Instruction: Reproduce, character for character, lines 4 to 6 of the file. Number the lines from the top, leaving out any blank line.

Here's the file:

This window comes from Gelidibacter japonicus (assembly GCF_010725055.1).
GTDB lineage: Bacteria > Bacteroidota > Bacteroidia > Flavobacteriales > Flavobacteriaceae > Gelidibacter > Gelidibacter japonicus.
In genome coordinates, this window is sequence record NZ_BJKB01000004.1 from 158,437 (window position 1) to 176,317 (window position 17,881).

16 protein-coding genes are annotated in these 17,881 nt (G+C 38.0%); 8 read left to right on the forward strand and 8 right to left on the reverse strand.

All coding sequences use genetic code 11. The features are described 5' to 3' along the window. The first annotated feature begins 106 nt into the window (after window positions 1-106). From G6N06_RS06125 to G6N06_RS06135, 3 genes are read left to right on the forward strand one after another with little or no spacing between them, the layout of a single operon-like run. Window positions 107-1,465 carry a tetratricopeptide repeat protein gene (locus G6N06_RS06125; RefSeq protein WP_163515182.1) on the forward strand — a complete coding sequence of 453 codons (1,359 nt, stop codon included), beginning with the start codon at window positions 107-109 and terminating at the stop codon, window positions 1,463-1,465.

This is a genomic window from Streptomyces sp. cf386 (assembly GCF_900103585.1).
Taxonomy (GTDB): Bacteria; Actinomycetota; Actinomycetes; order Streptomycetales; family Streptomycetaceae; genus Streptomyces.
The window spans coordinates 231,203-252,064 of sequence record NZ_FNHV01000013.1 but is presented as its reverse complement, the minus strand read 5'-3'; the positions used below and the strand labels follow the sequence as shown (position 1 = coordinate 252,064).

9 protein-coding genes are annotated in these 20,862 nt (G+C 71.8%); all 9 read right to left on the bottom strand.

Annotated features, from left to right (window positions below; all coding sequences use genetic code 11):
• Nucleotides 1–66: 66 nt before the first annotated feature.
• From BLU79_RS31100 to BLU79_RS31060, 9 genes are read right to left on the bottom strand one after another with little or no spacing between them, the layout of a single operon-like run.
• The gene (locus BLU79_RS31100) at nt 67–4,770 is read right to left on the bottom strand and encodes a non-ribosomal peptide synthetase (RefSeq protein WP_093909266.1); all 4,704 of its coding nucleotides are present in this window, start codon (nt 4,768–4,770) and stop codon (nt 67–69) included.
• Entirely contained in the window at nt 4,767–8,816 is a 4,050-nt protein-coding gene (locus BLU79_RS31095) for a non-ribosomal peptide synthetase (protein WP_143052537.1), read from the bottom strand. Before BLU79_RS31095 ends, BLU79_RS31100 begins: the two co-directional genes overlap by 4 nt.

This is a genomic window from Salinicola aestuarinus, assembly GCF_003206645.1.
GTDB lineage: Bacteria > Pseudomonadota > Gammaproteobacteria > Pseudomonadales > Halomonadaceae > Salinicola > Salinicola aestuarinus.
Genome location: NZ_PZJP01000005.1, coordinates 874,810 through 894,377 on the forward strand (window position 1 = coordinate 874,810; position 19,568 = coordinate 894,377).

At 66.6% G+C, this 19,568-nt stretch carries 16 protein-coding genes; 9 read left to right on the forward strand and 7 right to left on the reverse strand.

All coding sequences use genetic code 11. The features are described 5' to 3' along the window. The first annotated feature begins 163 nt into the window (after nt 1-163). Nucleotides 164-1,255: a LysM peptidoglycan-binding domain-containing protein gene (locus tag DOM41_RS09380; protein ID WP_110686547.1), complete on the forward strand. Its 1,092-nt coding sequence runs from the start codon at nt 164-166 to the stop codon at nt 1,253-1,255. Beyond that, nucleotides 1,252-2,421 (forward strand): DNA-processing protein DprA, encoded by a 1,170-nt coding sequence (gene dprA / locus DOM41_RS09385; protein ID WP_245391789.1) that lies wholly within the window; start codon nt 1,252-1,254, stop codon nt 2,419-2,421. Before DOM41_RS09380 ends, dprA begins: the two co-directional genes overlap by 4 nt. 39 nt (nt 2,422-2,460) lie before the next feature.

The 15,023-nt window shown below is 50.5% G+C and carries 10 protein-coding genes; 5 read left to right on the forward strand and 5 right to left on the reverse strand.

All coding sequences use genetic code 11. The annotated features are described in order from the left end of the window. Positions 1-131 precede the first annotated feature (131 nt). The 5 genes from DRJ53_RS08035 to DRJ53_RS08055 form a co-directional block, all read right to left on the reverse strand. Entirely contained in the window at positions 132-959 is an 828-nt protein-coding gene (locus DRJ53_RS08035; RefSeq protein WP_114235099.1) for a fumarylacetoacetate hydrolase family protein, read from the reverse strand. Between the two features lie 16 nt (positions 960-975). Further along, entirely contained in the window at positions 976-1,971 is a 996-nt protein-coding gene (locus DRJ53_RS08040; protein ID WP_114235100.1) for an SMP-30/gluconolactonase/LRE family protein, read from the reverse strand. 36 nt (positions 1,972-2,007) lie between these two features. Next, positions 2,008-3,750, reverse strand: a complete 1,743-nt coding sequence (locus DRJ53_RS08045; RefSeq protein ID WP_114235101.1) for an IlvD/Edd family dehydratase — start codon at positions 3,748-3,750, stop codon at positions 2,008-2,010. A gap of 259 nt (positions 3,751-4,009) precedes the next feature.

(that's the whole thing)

16 protein-coding genes are annotated in these 17,881 nt (G+C 38.0%); 8 read left to right on the forward strand and 8 right to left on the reverse strand.

All coding sequences use genetic code 11. The features are described 5' to 3' along the window. The first annotated feature begins 106 nt into the window (after window positions 1-106). From G6N06_RS06125 to G6N06_RS06135, 3 genes are read left to right on the forward strand one after another with little or no spacing between them, the layout of a single operon-like run. Window positions 107-1,465 carry a tetratricopeptide repeat protein gene (locus G6N06_RS06125; RefSeq protein WP_163515182.1) on the forward strand — a complete coding sequence of 453 codons (1,359 nt, stop codon included), beginning with the start codon at window positions 107-109 and terminating at the stop codon, window positions 1,463-1,465.

This is a genomic window from Streptomyces sp. cf386 (assembly GCF_900103585.1).